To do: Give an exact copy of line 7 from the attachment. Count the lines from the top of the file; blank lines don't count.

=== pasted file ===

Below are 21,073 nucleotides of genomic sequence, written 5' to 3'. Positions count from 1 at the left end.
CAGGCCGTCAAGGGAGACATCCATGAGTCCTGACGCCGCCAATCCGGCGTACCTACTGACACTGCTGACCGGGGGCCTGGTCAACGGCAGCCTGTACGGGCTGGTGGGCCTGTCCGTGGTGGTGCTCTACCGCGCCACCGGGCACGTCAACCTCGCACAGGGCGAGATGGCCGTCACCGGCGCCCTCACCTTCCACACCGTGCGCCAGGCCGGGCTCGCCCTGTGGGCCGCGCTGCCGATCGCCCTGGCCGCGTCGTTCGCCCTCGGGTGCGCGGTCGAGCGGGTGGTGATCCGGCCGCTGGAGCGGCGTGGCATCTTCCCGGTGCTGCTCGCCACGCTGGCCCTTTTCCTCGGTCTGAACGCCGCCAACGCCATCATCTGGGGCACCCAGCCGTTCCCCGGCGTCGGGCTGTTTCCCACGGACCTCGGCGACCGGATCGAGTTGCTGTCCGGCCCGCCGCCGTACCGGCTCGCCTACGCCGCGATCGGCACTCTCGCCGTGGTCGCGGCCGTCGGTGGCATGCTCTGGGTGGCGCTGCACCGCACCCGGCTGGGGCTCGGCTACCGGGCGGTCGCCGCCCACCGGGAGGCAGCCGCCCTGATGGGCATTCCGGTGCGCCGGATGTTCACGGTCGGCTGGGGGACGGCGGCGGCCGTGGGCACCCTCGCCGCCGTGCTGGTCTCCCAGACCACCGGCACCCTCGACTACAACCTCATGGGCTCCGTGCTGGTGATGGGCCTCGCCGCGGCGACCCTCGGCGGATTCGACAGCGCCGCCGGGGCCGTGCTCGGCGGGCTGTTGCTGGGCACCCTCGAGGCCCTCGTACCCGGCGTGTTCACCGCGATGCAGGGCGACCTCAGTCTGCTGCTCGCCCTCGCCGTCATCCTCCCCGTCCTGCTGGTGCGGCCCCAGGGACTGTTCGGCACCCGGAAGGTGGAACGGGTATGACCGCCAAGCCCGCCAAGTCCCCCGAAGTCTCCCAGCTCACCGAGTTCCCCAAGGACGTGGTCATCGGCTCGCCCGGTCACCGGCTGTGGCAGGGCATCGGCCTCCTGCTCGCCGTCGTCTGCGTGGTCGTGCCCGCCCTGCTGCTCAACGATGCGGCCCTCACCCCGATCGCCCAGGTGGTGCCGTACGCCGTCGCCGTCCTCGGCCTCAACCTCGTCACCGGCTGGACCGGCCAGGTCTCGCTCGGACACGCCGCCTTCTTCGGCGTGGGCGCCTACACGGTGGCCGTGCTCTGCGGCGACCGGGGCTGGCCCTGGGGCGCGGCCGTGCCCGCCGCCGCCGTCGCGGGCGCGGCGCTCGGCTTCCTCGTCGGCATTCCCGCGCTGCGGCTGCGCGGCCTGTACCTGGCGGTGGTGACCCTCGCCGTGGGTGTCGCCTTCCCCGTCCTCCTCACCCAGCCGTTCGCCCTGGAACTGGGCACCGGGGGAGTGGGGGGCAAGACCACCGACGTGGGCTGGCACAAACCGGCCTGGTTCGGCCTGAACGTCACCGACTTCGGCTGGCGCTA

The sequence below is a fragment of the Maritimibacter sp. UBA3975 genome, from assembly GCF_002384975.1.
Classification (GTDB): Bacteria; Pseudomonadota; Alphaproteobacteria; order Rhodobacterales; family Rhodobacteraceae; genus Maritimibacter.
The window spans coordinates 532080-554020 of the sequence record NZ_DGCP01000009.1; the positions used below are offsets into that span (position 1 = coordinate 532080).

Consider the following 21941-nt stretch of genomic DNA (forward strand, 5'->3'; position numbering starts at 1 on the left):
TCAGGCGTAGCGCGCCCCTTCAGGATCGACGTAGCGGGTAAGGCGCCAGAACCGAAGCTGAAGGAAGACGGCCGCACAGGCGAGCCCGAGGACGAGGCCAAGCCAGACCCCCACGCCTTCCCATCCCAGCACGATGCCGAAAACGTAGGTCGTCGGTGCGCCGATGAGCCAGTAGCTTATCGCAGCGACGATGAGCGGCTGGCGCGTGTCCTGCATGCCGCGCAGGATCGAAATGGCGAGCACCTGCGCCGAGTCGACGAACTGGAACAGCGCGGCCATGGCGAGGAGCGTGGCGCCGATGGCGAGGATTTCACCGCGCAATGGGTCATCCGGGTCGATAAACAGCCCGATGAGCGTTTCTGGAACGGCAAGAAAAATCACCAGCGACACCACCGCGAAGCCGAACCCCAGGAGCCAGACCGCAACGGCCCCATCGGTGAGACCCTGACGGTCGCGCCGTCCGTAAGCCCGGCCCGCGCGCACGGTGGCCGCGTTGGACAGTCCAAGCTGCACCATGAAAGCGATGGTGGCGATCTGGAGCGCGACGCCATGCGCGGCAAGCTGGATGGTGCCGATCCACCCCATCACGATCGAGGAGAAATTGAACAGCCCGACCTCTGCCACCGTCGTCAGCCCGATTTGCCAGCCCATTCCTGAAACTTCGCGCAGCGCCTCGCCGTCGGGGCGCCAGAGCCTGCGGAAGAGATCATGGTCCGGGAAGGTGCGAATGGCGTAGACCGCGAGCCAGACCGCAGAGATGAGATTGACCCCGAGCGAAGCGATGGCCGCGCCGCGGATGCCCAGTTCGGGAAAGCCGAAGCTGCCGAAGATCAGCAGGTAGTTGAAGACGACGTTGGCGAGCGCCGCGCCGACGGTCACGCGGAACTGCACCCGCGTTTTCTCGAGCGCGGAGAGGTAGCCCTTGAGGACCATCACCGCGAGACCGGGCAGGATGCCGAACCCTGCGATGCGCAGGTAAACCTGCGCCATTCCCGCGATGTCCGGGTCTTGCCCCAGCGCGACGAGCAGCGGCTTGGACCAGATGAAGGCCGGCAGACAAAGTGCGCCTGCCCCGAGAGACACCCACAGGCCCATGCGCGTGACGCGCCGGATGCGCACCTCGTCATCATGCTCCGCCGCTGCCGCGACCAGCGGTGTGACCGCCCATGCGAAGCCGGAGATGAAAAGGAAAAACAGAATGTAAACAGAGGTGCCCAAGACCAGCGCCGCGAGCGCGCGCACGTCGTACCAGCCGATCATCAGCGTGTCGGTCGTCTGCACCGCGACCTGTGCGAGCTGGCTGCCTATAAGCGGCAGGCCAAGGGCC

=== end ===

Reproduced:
TCAGGCGTAGCGCGCCCCTTCAGGATCGACGTAGCGGGTAAGGCGCCAGAACCGAAGCTGAAGGAAGACGGCCGCACAGGCGAGCCCGAGGACGAGGCCAAGCCAGACCCCCACGCCTTCCCATCCCAGCACGATGCCGAAAACGTAGGTCGTCGGTGCGCCGATGAGCCAGTAGCTTATCGCAGCGACGATGAGCGGCTGGCGCGTGTCCTGCATGCCGCGCAGGATCGAAATGGCGAGCACCTGCGCCGAGTCGACGAACTGGAACAGCGCGGCCATGGCGAGGAGCGTGGCGCCGATGGCGAGGATTTCACCGCGCAATGGGTCATCCGGGTCGATAAACAGCCCGATGAGCGTTTCTGGAACGGCAAGAAAAATCACCAGCGACACCACCGCGAAGCCGAACCCCAGGAGCCAGACCGCAACGGCCCCATCGGTGAGACCCTGACGGTCGCGCCGTCCGTAAGCCCGGCCCGCGCGCACGGTGGCCGCGTTGGACAGTCCAAGCTGCACCATGAAAGCGATGGTGGCGATCTGGAGCGCGACGCCATGCGCGGCAAGCTGGATGGTGCCGATCCACCCCATCACGATCGAGGAGAAATTGAACAGCCCGACCTCTGCCACCGTCGTCAGCCCGATTTGCCAGCCCATTCCTGAAACTTCGCGCAGCGCCTCGCCGTCGGGGCGCCAGAGCCTGCGGAAGAGATCATGGTCCGGGAAGGTGCGAATGGCGTAGACCGCGAGCCAGACCGCAGAGATGAGATTGACCCCGAGCGAAGCGATGGCCGCGCCGCGGATGCCCAGTTCGGGAAAGCCGAAGCTGCCGAAGATCAGCAGGTAGTTGAAGACGACGTTGGCGAGCGCCGCGCCGACGGTCACGCGGAACTGCACCCGCGTTTTCTCGAGCGCGGAGAGGTAGCCCTTGAGGACCATCACCGCGAGACCGGGCAGGATGCCGAACCCTGCGATGCGCAGGTAAACCTGCGCCATTCCCGCGATGTCCGGGTCTTGCCCCAGCGCGACGAGCAGCGGCTTGGACCAGATGAAGGCCGGCAGACAAAGTGCGCCTGCCCCGAGAGACACCCACAGGCCCATGCGCGTGACGCGCCGGATGCGCACCTCGTCATCATGCTCCGCCGCTGCCGCGACCAGCGGTGTGACCGCCCATGCGAAGCCGGAGATGAAAAGGAAAAACAGAATGTAAACAGAGGTGCCCAAGACCAGCGCCGCGAGCGCGCGCACGTCGTACCAGCCGATCATCAGCGTGTCGGTCGTCTGCACCGCGACCTGTGCGAGCTGGCTGCCTATAAGCGGCAGGCCAAGGGCC